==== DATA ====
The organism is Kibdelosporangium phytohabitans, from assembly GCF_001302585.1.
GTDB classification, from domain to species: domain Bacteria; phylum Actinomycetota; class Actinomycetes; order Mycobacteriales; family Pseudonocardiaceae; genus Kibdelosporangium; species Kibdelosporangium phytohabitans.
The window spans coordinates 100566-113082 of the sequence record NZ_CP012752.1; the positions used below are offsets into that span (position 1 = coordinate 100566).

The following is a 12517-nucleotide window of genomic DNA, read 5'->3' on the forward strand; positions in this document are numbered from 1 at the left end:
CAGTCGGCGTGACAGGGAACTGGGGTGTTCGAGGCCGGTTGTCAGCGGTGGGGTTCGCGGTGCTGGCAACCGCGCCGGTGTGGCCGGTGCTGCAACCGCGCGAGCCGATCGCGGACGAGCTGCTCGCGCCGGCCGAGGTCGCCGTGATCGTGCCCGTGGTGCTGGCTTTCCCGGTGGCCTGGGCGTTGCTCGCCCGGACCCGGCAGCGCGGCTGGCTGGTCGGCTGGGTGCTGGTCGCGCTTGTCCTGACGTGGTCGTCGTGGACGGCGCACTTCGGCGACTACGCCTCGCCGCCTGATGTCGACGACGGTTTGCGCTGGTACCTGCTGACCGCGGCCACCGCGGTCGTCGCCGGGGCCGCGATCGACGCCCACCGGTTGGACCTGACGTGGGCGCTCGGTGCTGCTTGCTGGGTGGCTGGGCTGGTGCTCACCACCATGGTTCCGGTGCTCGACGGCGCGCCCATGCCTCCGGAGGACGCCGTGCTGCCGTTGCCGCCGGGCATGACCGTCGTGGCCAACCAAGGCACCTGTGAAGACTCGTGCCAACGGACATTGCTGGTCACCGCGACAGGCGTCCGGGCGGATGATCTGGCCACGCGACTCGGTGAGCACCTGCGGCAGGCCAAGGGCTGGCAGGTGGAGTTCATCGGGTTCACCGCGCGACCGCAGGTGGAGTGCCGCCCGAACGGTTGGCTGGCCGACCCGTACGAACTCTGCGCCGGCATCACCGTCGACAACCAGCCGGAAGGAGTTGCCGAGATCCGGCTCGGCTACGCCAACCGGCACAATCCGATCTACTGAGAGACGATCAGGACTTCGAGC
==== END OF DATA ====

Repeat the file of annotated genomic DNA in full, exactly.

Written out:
The organism is Kibdelosporangium phytohabitans, from assembly GCF_001302585.1.
GTDB classification, from domain to species: domain Bacteria; phylum Actinomycetota; class Actinomycetes; order Mycobacteriales; family Pseudonocardiaceae; genus Kibdelosporangium; species Kibdelosporangium phytohabitans.
The window spans coordinates 100566-113082 of the sequence record NZ_CP012752.1; the positions used below are offsets into that span (position 1 = coordinate 100566).

The following is a 12517-nucleotide window of genomic DNA, read 5'->3' on the forward strand; positions in this document are numbered from 1 at the left end:
CAGTCGGCGTGACAGGGAACTGGGGTGTTCGAGGCCGGTTGTCAGCGGTGGGGTTCGCGGTGCTGGCAACCGCGCCGGTGTGGCCGGTGCTGCAACCGCGCGAGCCGATCGCGGACGAGCTGCTCGCGCCGGCCGAGGTCGCCGTGATCGTGCCCGTGGTGCTGGCTTTCCCGGTGGCCTGGGCGTTGCTCGCCCGGACCCGGCAGCGCGGCTGGCTGGTCGGCTGGGTGCTGGTCGCGCTTGTCCTGACGTGGTCGTCGTGGACGGCGCACTTCGGCGACTACGCCTCGCCGCCTGATGTCGACGACGGTTTGCGCTGGTACCTGCTGACCGCGGCCACCGCGGTCGTCGCCGGGGCCGCGATCGACGCCCACCGGTTGGACCTGACGTGGGCGCTCGGTGCTGCTTGCTGGGTGGCTGGGCTGGTGCTCACCACCATGGTTCCGGTGCTCGACGGCGCGCCCATGCCTCCGGAGGACGCCGTGCTGCCGTTGCCGCCGGGCATGACCGTCGTGGCCAACCAAGGCACCTGTGAAGACTCGTGCCAACGGACATTGCTGGTCACCGCGACAGGCGTCCGGGCGGATGATCTGGCCACGCGACTCGGTGAGCACCTGCGGCAGGCCAAGGGCTGGCAGGTGGAGTTCATCGGGTTCACCGCGCGACCGCAGGTGGAGTGCCGCCCGAACGGTTGGCTGGCCGACCCGTACGAACTCTGCGCCGGCATCACCGTCGACAACCAGCCGGAAGGAGTTGCCGAGATCCGGCTCGGCTACGCCAACCGGCACAATCCGATCTACTGAGAGACGATCAGGACTTCGAGC